James White writes
Over the past weeks, I have been cataloguing some of the Persian literary manuscripts in the University of Manchester Library, on a John Rylands Research Institute project sponsored by the Soudavar Foundation.
The Library houses around a thousand Persian manuscripts that came to Manchester after circulating in Iran and India. Some of these are rare works, such as the only substantially complete copy known of ʿAwfī’s Lubāb al-albāb (Persian MS 308), the earliest extant biographical compendium of poets in Persian. Then there is the first volume of ʿAlī Ibrāhīm Khān’s Khulāṣat al-kalām (Persian MS 318), an autograph copy of an anthology of narrative poetry, selected and compiled by a judge who lived in Varanasi in the late eighteenth century. Other manuscripts are significant because they date from the life of the compiler, or just after, like the copies of Tuḥfa-yi Sāmī (Persian MS 317) and Taẕkira-yi Naṣrābādī (Persian MS 315).
I have made some discoveries. Some of the manuscripts had not been identified previously, or had been misidentified. Persian MS 328 (below) turns out to be an anthology compiled by the poet Bāsiṭī (fl.c. 1160/1747) Although anthologies often arrange poems by author, this one is more of a handbook of images. Each chapter takes a different idea, such as ‘On Expectation’, or ‘On Remembering and Forgetting’, and selects lines that engage with the overarching theme. Curiously, Bāsiṭī still refers to this work as a taẕkira (biography) in his preface, a habit that he continued in his other collections of poetry that are not biographical in their genre.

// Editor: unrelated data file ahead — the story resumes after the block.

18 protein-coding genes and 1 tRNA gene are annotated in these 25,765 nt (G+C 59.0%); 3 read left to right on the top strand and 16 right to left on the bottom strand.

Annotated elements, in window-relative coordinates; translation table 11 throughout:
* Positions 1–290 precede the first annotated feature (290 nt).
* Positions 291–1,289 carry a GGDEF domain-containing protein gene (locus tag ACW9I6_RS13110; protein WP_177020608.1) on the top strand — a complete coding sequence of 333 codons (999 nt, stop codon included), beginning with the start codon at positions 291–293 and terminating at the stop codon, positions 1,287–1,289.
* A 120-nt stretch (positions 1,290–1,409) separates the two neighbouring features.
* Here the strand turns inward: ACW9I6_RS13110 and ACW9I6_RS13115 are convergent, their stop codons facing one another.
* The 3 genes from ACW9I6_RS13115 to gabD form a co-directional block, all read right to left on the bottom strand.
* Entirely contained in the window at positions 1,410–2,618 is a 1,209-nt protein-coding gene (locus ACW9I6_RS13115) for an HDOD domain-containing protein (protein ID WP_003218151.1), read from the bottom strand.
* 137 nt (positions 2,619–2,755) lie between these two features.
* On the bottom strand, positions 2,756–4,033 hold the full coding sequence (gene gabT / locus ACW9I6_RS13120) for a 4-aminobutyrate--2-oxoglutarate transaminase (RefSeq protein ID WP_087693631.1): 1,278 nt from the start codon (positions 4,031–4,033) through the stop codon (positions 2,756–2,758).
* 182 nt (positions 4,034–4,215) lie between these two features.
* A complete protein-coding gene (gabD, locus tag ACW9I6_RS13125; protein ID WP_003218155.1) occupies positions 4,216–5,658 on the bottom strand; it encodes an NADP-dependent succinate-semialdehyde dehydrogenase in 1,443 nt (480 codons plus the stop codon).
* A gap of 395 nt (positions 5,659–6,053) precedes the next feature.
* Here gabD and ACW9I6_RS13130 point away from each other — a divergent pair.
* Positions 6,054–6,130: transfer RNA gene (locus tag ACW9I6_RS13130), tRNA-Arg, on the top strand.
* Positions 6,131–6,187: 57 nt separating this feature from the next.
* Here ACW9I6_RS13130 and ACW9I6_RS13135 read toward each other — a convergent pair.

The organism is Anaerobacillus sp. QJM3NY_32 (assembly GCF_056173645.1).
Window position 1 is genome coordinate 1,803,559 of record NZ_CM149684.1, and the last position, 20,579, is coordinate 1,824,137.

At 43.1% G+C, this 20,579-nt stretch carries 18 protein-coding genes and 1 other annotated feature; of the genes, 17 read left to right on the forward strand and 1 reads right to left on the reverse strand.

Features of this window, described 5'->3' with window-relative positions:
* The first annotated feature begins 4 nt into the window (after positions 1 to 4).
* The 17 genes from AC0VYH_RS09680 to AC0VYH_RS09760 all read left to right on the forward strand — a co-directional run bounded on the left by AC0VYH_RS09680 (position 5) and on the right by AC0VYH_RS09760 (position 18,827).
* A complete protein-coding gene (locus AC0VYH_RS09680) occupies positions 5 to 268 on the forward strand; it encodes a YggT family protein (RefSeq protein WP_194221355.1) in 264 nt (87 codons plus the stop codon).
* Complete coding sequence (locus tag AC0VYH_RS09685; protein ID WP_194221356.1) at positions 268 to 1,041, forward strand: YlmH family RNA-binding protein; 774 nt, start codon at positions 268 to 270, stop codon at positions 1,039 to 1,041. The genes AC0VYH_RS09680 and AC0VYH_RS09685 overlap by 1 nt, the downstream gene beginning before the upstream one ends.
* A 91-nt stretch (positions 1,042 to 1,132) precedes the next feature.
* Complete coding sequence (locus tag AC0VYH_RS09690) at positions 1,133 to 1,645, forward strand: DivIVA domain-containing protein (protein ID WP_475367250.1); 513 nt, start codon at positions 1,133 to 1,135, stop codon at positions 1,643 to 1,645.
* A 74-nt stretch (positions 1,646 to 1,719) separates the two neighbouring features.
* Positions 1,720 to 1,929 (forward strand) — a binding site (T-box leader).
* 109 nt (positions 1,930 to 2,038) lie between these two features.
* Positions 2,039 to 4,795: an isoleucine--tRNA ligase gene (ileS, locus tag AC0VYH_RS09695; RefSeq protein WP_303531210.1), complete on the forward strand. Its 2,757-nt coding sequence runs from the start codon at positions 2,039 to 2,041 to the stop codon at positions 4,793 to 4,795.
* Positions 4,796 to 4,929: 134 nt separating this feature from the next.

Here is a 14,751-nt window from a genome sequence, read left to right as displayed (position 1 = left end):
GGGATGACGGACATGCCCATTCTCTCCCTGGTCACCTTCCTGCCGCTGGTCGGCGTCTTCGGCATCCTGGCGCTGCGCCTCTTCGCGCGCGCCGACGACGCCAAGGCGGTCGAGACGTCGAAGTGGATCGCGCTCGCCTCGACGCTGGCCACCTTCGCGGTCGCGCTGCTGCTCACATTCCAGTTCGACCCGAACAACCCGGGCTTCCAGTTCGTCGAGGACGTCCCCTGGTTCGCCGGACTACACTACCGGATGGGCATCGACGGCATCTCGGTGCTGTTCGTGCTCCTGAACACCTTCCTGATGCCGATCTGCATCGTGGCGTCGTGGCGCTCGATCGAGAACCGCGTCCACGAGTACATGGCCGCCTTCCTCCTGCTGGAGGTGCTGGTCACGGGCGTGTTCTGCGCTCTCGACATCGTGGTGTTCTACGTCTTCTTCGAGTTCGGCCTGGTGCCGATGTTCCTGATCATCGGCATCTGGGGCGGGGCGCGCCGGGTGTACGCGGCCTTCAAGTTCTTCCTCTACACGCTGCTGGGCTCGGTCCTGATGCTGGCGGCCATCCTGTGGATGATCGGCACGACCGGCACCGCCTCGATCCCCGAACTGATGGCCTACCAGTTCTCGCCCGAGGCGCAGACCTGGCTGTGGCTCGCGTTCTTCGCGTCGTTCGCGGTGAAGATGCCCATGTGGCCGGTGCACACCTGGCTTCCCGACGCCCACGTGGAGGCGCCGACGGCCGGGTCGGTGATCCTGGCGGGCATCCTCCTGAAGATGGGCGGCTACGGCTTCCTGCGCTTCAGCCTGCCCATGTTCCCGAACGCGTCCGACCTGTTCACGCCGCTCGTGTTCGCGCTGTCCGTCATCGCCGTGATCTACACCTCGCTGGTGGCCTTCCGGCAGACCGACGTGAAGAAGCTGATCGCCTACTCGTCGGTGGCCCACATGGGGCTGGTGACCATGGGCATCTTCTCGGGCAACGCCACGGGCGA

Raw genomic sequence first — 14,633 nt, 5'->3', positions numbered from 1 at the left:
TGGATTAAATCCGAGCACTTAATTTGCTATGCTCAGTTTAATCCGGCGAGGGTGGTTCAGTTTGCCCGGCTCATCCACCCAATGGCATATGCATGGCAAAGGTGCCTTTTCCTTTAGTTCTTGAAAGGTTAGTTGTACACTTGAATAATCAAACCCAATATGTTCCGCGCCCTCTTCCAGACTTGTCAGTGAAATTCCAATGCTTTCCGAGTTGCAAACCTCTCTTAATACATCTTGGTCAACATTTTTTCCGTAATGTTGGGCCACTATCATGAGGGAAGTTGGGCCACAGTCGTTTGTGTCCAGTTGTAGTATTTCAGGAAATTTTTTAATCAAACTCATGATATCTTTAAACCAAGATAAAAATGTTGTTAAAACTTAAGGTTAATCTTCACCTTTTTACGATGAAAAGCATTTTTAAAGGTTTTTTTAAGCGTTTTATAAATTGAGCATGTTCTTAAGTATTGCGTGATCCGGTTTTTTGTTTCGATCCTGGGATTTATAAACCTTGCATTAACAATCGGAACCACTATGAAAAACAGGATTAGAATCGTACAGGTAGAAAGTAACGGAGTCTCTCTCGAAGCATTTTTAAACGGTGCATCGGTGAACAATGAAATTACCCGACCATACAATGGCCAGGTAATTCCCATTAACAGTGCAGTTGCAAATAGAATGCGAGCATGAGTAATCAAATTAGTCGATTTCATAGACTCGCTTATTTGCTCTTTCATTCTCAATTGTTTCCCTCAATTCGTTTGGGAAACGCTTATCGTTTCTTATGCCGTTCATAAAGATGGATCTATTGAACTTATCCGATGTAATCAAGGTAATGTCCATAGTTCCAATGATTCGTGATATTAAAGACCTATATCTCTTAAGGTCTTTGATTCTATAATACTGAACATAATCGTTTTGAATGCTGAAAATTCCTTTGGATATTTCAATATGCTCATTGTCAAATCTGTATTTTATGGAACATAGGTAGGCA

Another previously misidentified work in the collection is Persian MS 648, entitled ʿĀshiq ū maʿshūq: Hamīsha Bahār. It was previously thought that this was a copy of the anthology compiled by Ikhlāṣ Chand, but the text is a narrative that follows the adventures of a prince, as he travels through Kashmir in search of the meaning of love. The final line of the work gives the name of the author as Fānī, and the text is dated elsewhere in the manuscript as having been written in 1051/1641-2. On the basis of the name, the date, and the thematic link to Kashmir, the work can be ascribed to the poet Fānī Kashmīrī (d.1081/1671-2). A third previously misidentified work is Persian MS 457, which turns out to be an encyclopaedia compiled for the Quṭb Shāh Abū l-Manṣūr Abū l-Naṣr al-Muẓaffar Sultān ʿAbdallāh.
Apart from the texts themselves, the manuscripts have been full of intriguing surprises that provide a glimpse into the lives of their former owners. For example, loose in the pages of Persian MS 918, a copy of Luṭf ʿAlī Bayg’s Ātashkada, is a small leaf with two portraits sketched on it in pencil. One side depicts a man in Qajar dress (see top of page), while the other consists of a drawings that represents a young woman when held from one end, and an elderly woman when held from the other (left).
Descriptions for the twenty-four manuscripts included in the project have been uploaded to Fihrist, alongside briefer records for the whole collection which were created with support from the British Institute for Persian Studies and the Iran Heritage Foundation. Images of selected Persian manuscripts are available via our online Image Collections.
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